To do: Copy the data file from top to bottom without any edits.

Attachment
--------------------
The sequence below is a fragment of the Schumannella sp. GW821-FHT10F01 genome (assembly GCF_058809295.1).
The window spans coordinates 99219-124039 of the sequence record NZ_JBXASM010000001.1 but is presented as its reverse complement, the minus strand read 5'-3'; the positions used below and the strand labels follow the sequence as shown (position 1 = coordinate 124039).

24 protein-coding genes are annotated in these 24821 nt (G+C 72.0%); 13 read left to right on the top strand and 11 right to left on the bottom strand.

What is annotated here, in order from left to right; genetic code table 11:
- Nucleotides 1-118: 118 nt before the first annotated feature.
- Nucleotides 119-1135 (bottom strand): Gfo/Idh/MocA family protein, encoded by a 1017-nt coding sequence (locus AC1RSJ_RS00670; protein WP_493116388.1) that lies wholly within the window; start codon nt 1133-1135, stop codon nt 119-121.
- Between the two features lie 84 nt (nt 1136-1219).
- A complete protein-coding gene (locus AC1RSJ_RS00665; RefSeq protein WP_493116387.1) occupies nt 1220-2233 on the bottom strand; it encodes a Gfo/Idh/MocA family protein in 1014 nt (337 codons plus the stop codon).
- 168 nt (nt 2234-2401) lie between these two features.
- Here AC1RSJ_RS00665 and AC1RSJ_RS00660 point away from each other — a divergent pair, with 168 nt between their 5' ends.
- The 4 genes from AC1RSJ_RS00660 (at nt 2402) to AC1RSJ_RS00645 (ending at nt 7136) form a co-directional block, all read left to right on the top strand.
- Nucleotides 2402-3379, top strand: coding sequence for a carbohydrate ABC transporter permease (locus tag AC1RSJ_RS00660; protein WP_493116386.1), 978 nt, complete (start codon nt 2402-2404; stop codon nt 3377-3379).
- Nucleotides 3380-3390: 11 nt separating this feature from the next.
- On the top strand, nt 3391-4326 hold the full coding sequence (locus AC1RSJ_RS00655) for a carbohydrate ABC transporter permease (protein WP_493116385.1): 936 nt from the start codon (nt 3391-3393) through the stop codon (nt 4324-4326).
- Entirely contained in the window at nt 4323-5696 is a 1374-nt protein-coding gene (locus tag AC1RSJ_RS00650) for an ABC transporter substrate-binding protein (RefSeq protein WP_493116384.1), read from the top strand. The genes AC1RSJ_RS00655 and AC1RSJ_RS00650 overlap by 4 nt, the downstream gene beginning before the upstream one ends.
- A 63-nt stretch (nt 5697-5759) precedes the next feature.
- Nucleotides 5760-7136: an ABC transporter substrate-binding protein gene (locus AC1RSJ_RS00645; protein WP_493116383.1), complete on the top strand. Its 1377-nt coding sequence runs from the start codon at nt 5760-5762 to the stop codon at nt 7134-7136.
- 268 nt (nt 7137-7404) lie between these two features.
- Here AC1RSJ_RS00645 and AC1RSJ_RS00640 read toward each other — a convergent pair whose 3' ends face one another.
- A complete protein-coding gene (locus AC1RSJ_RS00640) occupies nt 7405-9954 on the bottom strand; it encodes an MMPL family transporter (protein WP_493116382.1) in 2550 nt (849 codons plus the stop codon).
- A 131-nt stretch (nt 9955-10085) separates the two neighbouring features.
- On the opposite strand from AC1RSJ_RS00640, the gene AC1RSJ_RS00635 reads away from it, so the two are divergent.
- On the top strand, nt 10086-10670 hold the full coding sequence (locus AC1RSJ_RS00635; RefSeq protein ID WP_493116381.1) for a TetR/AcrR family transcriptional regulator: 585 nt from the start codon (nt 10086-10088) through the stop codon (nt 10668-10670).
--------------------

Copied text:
The sequence below is a fragment of the Schumannella sp. GW821-FHT10F01 genome (assembly GCF_058809295.1).
The window spans coordinates 99219-124039 of the sequence record NZ_JBXASM010000001.1 but is presented as its reverse complement, the minus strand read 5'-3'; the positions used below and the strand labels follow the sequence as shown (position 1 = coordinate 124039).

24 protein-coding genes are annotated in these 24821 nt (G+C 72.0%); 13 read left to right on the top strand and 11 right to left on the bottom strand.

What is annotated here, in order from left to right; genetic code table 11:
- Nucleotides 1-118: 118 nt before the first annotated feature.
- Nucleotides 119-1135 (bottom strand): Gfo/Idh/MocA family protein, encoded by a 1017-nt coding sequence (locus AC1RSJ_RS00670; protein WP_493116388.1) that lies wholly within the window; start codon nt 1133-1135, stop codon nt 119-121.
- Between the two features lie 84 nt (nt 1136-1219).
- A complete protein-coding gene (locus AC1RSJ_RS00665; RefSeq protein WP_493116387.1) occupies nt 1220-2233 on the bottom strand; it encodes a Gfo/Idh/MocA family protein in 1014 nt (337 codons plus the stop codon).
- 168 nt (nt 2234-2401) lie between these two features.
- Here AC1RSJ_RS00665 and AC1RSJ_RS00660 point away from each other — a divergent pair, with 168 nt between their 5' ends.
- The 4 genes from AC1RSJ_RS00660 (at nt 2402) to AC1RSJ_RS00645 (ending at nt 7136) form a co-directional block, all read left to right on the top strand.
- Nucleotides 2402-3379, top strand: coding sequence for a carbohydrate ABC transporter permease (locus tag AC1RSJ_RS00660; protein WP_493116386.1), 978 nt, complete (start codon nt 2402-2404; stop codon nt 3377-3379).
- Nucleotides 3380-3390: 11 nt separating this feature from the next.
- On the top strand, nt 3391-4326 hold the full coding sequence (locus AC1RSJ_RS00655) for a carbohydrate ABC transporter permease (protein WP_493116385.1): 936 nt from the start codon (nt 3391-3393) through the stop codon (nt 4324-4326).
- Entirely contained in the window at nt 4323-5696 is a 1374-nt protein-coding gene (locus tag AC1RSJ_RS00650) for an ABC transporter substrate-binding protein (RefSeq protein WP_493116384.1), read from the top strand. The genes AC1RSJ_RS00655 and AC1RSJ_RS00650 overlap by 4 nt, the downstream gene beginning before the upstream one ends.
- A 63-nt stretch (nt 5697-5759) precedes the next feature.
- Nucleotides 5760-7136: an ABC transporter substrate-binding protein gene (locus AC1RSJ_RS00645; protein WP_493116383.1), complete on the top strand. Its 1377-nt coding sequence runs from the start codon at nt 5760-5762 to the stop codon at nt 7134-7136.
- 268 nt (nt 7137-7404) lie between these two features.
- Here AC1RSJ_RS00645 and AC1RSJ_RS00640 read toward each other — a convergent pair whose 3' ends face one another.
- A complete protein-coding gene (locus AC1RSJ_RS00640) occupies nt 7405-9954 on the bottom strand; it encodes an MMPL family transporter (protein WP_493116382.1) in 2550 nt (849 codons plus the stop codon).
- A 131-nt stretch (nt 9955-10085) separates the two neighbouring features.
- On the opposite strand from AC1RSJ_RS00640, the gene AC1RSJ_RS00635 reads away from it, so the two are divergent.
- On the top strand, nt 10086-10670 hold the full coding sequence (locus AC1RSJ_RS00635; RefSeq protein ID WP_493116381.1) for a TetR/AcrR family transcriptional regulator: 585 nt from the start codon (nt 10086-10088) through the stop codon (nt 10668-10670).